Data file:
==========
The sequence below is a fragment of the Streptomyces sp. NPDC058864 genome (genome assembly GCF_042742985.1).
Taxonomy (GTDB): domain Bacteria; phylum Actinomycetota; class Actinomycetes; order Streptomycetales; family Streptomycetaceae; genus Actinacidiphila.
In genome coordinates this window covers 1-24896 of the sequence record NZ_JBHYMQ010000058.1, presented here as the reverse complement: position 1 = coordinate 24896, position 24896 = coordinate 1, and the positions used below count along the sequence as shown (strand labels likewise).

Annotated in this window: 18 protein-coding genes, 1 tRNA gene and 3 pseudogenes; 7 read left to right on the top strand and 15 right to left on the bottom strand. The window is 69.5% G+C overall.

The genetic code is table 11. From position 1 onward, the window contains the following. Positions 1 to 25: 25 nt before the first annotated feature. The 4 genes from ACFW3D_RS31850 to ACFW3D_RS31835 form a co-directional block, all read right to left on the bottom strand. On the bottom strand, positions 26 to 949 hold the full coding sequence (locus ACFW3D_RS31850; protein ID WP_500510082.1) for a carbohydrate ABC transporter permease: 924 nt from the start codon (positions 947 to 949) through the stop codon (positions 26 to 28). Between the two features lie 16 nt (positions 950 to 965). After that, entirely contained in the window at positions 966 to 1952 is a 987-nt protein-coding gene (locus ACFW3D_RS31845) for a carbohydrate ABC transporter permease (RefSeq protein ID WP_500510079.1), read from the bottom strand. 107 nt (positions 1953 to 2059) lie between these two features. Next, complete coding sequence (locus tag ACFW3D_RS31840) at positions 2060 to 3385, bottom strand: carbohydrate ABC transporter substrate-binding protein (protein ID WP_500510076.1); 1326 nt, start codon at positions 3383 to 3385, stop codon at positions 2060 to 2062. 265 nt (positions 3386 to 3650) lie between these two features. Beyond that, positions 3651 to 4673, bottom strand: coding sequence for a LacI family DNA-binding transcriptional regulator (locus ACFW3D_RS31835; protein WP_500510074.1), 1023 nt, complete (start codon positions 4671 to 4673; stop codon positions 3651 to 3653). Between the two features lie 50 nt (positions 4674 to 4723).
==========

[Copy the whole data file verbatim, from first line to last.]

The sequence below is a fragment of the Streptomyces sp. NPDC058864 genome (genome assembly GCF_042742985.1).
Taxonomy (GTDB): domain Bacteria; phylum Actinomycetota; class Actinomycetes; order Streptomycetales; family Streptomycetaceae; genus Actinacidiphila.
In genome coordinates this window covers 1-24896 of the sequence record NZ_JBHYMQ010000058.1, presented here as the reverse complement: position 1 = coordinate 24896, position 24896 = coordinate 1, and the positions used below count along the sequence as shown (strand labels likewise).

Annotated in this window: 18 protein-coding genes, 1 tRNA gene and 3 pseudogenes; 7 read left to right on the top strand and 15 right to left on the bottom strand. The window is 69.5% G+C overall.

The genetic code is table 11. From position 1 onward, the window contains the following. Positions 1 to 25: 25 nt before the first annotated feature. The 4 genes from ACFW3D_RS31850 to ACFW3D_RS31835 form a co-directional block, all read right to left on the bottom strand. On the bottom strand, positions 26 to 949 hold the full coding sequence (locus ACFW3D_RS31850; protein ID WP_500510082.1) for a carbohydrate ABC transporter permease: 924 nt from the start codon (positions 947 to 949) through the stop codon (positions 26 to 28). Between the two features lie 16 nt (positions 950 to 965). After that, entirely contained in the window at positions 966 to 1952 is a 987-nt protein-coding gene (locus ACFW3D_RS31845) for a carbohydrate ABC transporter permease (RefSeq protein ID WP_500510079.1), read from the bottom strand. 107 nt (positions 1953 to 2059) lie between these two features. Next, complete coding sequence (locus tag ACFW3D_RS31840) at positions 2060 to 3385, bottom strand: carbohydrate ABC transporter substrate-binding protein (protein ID WP_500510076.1); 1326 nt, start codon at positions 3383 to 3385, stop codon at positions 2060 to 2062. 265 nt (positions 3386 to 3650) lie between these two features. Beyond that, positions 3651 to 4673, bottom strand: coding sequence for a LacI family DNA-binding transcriptional regulator (locus ACFW3D_RS31835; protein WP_500510074.1), 1023 nt, complete (start codon positions 4671 to 4673; stop codon positions 3651 to 3653). Between the two features lie 50 nt (positions 4674 to 4723).